There is, no doubt, a place in the world for SQL standards. It’s good to know that there is a set of keywords and concepts which appear in every flavor of SQL. At the same time, I think it crucial to acknowledge that, with some exceptions, most of us work with the same RDBMS day in and day out, and we have learned the idiosyncrasies of our tools, often to our advantage. Writing code that complies strictly with what the ISO considers as the way to do things may or may not produce the best results, and given that many of us spend our entire careers working with one vendor’s product, portability is usually not a driving consideration.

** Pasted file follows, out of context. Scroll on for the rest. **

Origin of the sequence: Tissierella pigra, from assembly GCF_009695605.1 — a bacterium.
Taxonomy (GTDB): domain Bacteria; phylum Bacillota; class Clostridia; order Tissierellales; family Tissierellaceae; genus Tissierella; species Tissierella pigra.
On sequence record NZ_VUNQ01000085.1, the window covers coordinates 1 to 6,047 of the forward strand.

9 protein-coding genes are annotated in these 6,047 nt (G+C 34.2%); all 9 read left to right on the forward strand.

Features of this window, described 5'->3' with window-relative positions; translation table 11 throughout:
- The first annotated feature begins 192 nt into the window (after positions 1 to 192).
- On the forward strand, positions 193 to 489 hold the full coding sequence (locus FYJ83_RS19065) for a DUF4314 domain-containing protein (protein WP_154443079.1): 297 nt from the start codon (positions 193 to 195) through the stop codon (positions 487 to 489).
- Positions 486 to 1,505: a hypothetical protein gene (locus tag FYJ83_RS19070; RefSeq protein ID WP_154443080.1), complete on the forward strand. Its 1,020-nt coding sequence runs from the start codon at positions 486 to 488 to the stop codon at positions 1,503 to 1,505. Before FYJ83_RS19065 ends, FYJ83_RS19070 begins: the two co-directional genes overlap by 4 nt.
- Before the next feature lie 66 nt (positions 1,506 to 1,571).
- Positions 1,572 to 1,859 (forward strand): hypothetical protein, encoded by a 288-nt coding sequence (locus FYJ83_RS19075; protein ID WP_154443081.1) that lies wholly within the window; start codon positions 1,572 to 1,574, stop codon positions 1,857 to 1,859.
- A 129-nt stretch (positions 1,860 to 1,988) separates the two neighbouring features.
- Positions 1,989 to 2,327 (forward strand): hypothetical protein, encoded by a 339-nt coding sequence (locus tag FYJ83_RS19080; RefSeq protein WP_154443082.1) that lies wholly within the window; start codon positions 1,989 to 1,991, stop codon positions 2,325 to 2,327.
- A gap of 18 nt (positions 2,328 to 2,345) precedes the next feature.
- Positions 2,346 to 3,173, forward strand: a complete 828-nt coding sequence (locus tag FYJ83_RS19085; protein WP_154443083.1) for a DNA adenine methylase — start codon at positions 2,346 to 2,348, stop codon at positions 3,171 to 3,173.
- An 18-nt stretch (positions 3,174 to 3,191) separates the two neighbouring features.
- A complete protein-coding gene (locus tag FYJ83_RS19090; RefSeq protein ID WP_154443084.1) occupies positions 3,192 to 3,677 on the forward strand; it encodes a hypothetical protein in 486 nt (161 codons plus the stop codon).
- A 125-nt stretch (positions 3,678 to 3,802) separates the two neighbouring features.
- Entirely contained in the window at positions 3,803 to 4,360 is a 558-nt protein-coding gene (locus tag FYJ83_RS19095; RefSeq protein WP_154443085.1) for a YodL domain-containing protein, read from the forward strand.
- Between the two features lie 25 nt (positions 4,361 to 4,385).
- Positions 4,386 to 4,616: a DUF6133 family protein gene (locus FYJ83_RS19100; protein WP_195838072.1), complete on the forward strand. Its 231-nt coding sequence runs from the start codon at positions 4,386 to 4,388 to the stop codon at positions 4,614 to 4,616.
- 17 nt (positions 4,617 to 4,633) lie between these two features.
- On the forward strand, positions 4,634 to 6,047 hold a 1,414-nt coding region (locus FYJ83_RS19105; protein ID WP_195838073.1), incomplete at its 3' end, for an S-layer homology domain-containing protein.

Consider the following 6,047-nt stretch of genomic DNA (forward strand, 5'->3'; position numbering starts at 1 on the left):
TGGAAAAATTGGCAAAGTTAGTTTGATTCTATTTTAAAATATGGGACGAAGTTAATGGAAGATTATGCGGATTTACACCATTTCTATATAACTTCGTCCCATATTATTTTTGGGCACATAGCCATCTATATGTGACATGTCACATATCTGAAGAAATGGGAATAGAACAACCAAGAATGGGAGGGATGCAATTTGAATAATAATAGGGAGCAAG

My interest in the ISO standard is, frankly, purely academic. When it comes to writing my code, and designing my objects, I consider that first and foremost I am an SQL Server developer, and I do my best to think like the optimizer. Doing so more often than not assures that I am coding to get the best performance out of the RDBMS, even if I am violating international standards and “best practice” monographs. It is performance and reliability that I owe to my users, not conformity to an ideal.

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When standards become straitjackets